What We're Watching: Xi's temperature, Salvini's fate, Putin's elevator

What We're Watching: Xi's temperature, Salvini's fate, Putin's elevator

China's party line on public health – China's President Xi Jinping appears to have decided that his coronavirus communications strategy hasn't worked. On Monday, after an extended absence from political centerstage, Xi appeared in public, wearing a surgical mask, to have his temperature taken as he reviewed a coronavirus health facility in Beijing. This new attempt to reassure the public that China's top man is personally directing the crisis came right as several senior party officials in Wuhan were sacked. There are also new surveillance measures: the state has launched an app that tells users whether they've been near a person suspected of having the virus. Xi, and those around him, are grappling with a problem familiar to authoritarian systems in moments of crisis: a party that holds a monopoly over political power also has a monopoly on responsibility when things go wrong. We're watching to see how these new messages play with an anxious Chinese public.


Watching people watching Putin watch them – A prankster in Moscow last week hung a gigantic portrait of Putin in his building's elevator and secretly filmed his neighbors' reactions. The result is superb. No one is thrilled. Almost all of the responses, ranging from incredulous to amused to overtly annoyed, boil down to: "what the f**k?". Watch it all the way through – the last guy's reaction is probably the best of the bunch. It's a great little snippet of how ordinary folks regard Putin in their daily lives – 70% approval rating or not.

Salvini in the dock – The Italian Senate will decide tomorrow whether far-right firebrand politician Matteo Salvini should face prosecution for refusing, when he was Interior Minister, to allow a coast guard ship that rescued 131 migrants in the Mediterranean to dock at an Italian port. Salvini, who heads the far-right anti-immigration Lega party, skirted prosecution last year when the senate gave him parliamentary immunity, but they'll vote again on Wednesday. Salvini says he sees potential criminal proceeding as "medals for having defended Italy's borders." But if the case moves ahead and Salvini is found guilty, he faces up to 15-years in prison. Salvini is a shrewd and very popular politician, but is he really willing to risk years behind bars?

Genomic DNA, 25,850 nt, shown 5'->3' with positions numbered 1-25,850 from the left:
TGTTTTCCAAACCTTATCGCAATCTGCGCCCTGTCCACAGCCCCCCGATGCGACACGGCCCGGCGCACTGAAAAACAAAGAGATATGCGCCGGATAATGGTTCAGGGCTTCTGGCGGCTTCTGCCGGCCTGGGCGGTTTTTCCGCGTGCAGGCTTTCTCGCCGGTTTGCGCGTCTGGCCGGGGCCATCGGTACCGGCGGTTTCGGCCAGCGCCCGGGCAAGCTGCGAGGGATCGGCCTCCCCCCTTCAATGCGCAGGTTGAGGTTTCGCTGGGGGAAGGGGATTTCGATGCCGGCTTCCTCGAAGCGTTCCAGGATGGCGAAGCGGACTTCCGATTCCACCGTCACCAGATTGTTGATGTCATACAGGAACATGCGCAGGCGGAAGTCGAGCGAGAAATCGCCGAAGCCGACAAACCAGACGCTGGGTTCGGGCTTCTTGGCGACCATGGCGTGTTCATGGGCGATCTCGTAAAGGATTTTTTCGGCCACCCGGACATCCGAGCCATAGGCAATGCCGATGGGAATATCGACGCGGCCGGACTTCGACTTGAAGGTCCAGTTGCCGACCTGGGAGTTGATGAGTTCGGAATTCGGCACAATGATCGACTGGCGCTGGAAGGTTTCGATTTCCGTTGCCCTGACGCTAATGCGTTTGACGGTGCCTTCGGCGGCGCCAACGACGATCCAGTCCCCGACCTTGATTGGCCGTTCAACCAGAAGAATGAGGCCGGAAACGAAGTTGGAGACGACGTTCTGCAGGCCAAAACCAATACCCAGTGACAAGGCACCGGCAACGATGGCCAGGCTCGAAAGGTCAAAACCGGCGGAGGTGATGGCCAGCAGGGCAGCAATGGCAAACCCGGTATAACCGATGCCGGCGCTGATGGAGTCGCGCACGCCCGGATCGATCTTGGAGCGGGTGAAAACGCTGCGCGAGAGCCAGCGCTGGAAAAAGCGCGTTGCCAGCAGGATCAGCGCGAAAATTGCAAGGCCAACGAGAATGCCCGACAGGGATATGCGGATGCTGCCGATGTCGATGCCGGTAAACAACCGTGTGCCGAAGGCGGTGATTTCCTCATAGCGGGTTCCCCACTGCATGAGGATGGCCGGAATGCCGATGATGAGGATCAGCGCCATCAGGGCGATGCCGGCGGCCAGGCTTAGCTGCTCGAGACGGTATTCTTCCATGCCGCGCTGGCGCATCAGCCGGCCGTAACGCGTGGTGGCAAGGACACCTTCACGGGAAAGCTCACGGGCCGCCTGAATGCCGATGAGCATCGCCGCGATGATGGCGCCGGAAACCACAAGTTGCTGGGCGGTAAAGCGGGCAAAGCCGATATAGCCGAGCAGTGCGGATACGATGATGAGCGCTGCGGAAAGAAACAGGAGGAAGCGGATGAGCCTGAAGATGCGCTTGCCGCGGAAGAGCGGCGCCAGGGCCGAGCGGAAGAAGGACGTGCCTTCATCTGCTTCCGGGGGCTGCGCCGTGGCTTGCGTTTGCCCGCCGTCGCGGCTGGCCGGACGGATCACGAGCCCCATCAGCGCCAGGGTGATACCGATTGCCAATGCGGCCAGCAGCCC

Carbon has a bad rep, but did you know it's a building block of life? As atoms evolved, carbon trapped in CO2 was freed, giving way to the creation of complex molecules that use photosynthesis to convert carbon to food. Soon after, plants, herbivores, and carnivores began populating the earth and the cycle of life began.

Learn more about how carbon created life on Earth in the second episode of Eni's Story of CO2 series.

As we enter the homestretch of the US presidential election — which is set to be the most contentious, and possibly contested, in generations — Americans are also voting on 35 seats up for grabs in a battle for the control of the Senate. The 100-member body is currently held 53-47 by the Republican Party, but many individual races are wide open, and the Democrats are confident they can flip the upper chamber of Congress.

Either way, the result will have a profound impact not only on domestic policy, but also on US foreign relations and other issues with global reach. Here are a few areas where what US senators decide reverberates well beyond American shores.

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In a special GZERO Media livestream on global response and recovery amid the COVID-19 pandemic, Eurasia Group & GZERO Media president Ian Bremmer discussed the difference between Europe's unified approach to economic stimulus and the deeply divided and political nature of the current conversation in the US. While initial stimulus support was bipartisan, there is little chance of Democrats and Republicans coming together again ahead of the November 3 presidential election. "It's red state versus blue state. President Trump's saying that coronavirus isn't so bad if you take the blue states out. He's president of the blue states, you can't take the blue states out," Bremmer told moderator Susan Glasser of The New Yorker.

GZERO Media caught up with Japan's Permanent Representative to the UN Kimihiro Ishikane during the 2020 UN General Assembly. In an interview with Eurasia Group Vice Chairman Gerald Butts, Ishikane talked about pandemic response, and how it has impacted the broader picture of US-China relations. Regarding a global fissure potentially caused by the world's two biggest economies, Ishikane said: "China is not like the former Soviet Union. Our system is completely intertwined, and I don't think we can completely decouple our economy and neither is that desirable." He also discussed the legacy of Shinzo Abe, Japan's longest-serving prime minister, who stepped down recently due to health complications.

The world's two biggest economic powers threaten to create a "big rupture" in geopolitics, but "we are not there yet," UN Secretary-General António Guterres tells Ian Bremmer. In an interview for GZERO World, the leader of the world's best-known multilateral organization discusses the risks involved as the US and China grow further apart on key issues.

Watch the episode: UN Secretary-General António Guterres: Why we still need the United Nations

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